Although animals are widely assumed to select habitats in ways that enhance organismal fitness, there are few empirical data to demonstrate this link. We studied flat rock spiders (Hemicloea major, Gnaphosidae) from eastern Australia, where these highly modified (dorsoventrally flattened) spiders live under loose surface rocks on sandstone outcrops. Field surveys showed that the rocks used as diurnal retreat sites by spiders were relatively thin with low canopy cover and a rocky substrate and therefore were likely to experience high temperatures and large thermal fluctuations. Laboratory trials suggest that this nonrandom rock use is a direct response to thermal cues; juvenile spiders selected warmer over cooler retreat sites. To investigate consequences of habitat selection on fitness-related traits, we maintained cohorts of juvenile spiders at cycling-temperature regimes corresponding to those measured in the field under rocks that were fully, partially, or never exposed to direct sunlight (diel thermal ranges of 16.2°-37.8°C, 15.5°-31.2°C, and 15.2°-24.3°C). Survival rates were high for all groups over the eight-week study, but hotter conditions accelerated growth and development. Our data thus confirm that thermal cues are used in retreat-site selection and that selection of warmer retreat sites will confer fitness benefits to flat rock spiders.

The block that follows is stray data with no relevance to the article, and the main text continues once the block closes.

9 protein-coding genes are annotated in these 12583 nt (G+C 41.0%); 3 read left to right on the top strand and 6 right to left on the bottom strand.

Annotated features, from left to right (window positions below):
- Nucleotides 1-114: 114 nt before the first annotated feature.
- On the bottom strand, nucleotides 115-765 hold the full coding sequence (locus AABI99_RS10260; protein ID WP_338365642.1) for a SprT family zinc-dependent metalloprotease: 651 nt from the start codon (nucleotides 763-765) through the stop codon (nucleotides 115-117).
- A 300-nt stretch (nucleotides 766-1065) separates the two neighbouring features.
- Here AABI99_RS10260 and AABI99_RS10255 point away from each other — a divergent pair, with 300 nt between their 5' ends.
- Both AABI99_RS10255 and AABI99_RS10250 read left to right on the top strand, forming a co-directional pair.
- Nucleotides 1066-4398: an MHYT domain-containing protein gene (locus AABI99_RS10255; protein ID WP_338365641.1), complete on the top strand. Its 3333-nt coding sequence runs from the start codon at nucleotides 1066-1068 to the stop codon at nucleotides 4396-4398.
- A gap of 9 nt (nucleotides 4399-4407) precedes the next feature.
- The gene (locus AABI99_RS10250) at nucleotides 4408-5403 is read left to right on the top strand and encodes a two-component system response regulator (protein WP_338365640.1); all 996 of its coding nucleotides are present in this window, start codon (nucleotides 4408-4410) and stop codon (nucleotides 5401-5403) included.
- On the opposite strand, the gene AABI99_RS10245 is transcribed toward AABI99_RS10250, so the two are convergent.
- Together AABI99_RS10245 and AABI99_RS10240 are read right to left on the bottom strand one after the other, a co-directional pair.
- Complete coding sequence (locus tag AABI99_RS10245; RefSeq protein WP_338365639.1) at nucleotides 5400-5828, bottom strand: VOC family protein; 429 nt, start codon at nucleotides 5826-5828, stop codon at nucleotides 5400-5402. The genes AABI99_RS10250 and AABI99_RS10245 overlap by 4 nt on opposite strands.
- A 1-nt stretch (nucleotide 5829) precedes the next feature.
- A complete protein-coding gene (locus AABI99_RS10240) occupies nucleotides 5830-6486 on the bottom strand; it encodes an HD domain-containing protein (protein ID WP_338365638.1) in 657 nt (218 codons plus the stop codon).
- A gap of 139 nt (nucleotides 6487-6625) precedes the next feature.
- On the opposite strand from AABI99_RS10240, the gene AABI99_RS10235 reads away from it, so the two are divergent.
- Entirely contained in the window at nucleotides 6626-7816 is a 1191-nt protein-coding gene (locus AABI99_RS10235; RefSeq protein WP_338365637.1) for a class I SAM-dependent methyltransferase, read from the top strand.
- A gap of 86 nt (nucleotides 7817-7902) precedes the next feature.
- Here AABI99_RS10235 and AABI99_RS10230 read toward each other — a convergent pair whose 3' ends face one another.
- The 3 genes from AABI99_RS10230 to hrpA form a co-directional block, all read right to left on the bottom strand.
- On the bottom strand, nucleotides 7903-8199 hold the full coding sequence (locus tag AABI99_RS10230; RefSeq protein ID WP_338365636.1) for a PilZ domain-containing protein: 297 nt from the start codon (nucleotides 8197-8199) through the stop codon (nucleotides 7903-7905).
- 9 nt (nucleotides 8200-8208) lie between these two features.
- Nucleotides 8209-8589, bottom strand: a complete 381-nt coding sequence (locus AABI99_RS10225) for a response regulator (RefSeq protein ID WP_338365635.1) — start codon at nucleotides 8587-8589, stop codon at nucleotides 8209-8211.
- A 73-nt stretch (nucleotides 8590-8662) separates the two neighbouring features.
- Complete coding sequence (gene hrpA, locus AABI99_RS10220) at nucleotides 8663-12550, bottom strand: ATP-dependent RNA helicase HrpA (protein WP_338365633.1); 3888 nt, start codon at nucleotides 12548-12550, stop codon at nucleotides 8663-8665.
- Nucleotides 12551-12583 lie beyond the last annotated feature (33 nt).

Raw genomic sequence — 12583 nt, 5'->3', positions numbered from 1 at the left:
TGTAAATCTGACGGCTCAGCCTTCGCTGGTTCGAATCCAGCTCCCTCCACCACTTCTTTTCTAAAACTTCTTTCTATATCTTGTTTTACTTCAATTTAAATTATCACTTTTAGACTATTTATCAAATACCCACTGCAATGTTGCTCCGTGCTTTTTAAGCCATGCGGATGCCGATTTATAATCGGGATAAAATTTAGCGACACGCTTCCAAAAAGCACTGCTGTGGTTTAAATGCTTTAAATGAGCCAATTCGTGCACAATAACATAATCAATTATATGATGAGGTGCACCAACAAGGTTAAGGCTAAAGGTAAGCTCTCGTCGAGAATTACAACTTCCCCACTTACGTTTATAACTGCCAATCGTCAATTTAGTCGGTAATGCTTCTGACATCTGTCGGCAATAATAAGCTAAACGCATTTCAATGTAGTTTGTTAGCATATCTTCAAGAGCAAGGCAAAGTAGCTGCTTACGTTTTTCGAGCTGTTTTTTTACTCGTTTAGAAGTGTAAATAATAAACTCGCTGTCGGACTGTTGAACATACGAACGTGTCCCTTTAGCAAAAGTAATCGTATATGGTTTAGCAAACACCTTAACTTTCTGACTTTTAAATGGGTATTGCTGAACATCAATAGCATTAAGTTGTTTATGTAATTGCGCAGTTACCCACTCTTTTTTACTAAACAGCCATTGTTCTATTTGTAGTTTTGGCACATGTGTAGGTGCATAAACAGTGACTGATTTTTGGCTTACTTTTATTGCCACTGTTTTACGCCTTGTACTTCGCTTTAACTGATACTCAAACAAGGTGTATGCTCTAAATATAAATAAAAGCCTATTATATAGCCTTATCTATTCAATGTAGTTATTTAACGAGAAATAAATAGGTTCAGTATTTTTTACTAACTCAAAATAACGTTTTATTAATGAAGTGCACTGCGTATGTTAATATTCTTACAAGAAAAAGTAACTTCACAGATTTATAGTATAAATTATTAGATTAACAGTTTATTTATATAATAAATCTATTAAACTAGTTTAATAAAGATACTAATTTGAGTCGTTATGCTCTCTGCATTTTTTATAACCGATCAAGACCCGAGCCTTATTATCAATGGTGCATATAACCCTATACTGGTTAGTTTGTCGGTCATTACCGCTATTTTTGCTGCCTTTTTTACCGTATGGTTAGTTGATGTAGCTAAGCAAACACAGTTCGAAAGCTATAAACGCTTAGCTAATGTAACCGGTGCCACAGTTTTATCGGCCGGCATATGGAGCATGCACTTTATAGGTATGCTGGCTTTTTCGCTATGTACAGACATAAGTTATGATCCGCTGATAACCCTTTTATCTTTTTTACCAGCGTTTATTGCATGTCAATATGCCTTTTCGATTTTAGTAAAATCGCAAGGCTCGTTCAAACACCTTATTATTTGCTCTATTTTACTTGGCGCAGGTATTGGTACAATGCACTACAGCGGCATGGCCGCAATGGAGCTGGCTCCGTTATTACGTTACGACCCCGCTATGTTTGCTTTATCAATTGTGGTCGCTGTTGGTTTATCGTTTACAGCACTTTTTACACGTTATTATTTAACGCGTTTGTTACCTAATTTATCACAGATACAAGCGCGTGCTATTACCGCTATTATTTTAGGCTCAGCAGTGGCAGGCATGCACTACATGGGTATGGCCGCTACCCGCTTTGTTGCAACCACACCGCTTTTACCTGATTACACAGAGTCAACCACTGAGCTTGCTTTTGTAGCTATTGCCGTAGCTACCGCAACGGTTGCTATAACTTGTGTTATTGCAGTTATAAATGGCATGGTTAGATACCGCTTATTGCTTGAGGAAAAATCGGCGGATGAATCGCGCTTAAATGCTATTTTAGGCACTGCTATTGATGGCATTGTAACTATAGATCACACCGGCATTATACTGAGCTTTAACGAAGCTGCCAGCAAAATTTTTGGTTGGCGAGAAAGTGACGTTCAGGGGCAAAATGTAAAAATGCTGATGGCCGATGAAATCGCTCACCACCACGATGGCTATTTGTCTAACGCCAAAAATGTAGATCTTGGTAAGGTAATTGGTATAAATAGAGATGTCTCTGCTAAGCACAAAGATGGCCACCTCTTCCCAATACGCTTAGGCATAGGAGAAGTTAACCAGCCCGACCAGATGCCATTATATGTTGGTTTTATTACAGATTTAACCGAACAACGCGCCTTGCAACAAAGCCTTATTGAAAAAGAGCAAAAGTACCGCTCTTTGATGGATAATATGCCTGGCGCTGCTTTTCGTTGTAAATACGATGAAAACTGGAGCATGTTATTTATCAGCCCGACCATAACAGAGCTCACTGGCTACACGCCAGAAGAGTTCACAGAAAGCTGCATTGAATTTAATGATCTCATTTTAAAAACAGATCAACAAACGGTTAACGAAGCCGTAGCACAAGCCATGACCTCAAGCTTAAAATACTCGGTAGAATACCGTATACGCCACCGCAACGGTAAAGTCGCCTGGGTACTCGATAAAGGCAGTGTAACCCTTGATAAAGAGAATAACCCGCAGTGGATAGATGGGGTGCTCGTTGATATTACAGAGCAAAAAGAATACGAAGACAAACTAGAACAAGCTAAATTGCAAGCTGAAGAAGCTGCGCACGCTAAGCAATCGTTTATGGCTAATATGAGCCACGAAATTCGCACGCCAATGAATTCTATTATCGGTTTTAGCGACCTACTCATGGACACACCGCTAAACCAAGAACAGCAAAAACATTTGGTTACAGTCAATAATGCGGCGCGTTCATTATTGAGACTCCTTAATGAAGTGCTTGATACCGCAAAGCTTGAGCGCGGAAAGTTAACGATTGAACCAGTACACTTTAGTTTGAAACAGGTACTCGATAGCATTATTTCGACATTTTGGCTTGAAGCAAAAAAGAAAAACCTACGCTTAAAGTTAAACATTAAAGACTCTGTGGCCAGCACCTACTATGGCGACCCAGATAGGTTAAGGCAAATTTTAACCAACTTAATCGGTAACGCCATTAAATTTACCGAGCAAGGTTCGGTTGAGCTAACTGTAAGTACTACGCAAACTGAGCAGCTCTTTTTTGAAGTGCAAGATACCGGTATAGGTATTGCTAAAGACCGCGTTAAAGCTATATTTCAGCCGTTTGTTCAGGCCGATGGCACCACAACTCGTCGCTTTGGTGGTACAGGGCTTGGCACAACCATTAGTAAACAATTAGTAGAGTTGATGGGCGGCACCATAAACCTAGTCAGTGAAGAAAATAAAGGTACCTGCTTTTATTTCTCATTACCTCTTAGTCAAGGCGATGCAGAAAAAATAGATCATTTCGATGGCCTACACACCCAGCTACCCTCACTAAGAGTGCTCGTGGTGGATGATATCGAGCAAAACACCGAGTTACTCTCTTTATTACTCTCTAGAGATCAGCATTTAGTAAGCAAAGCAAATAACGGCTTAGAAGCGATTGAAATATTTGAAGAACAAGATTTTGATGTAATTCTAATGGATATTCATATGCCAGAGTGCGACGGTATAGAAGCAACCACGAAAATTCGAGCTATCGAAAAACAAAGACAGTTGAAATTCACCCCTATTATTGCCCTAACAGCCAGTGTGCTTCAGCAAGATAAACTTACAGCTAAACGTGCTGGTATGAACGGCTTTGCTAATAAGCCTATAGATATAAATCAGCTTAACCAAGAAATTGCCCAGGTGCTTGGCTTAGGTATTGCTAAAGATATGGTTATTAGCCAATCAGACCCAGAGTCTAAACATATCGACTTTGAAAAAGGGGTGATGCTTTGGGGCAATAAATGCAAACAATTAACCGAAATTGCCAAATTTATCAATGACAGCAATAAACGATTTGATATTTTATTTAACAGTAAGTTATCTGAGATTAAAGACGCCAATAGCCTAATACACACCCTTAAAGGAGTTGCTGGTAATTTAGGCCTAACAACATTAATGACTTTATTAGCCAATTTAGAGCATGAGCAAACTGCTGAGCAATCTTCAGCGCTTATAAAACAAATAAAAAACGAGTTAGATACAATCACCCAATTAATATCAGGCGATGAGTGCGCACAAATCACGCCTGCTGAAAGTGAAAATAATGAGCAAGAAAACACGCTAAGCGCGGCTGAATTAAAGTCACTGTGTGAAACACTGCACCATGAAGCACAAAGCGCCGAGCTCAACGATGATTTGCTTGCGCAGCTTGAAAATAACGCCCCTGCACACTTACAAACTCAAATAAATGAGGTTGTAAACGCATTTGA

Bibliographical noteCopyright by the Ecological Society of America, C.L. Goldsbrough, D.F. Hochuli, R. Shine, Fitness benefits of retreat-site selection: spiders, rocks, and thermal cues, Ecology, 85 (2004), pp. 1635-1641.
- Habitat use
- Hemicloea major
- Rock outcrop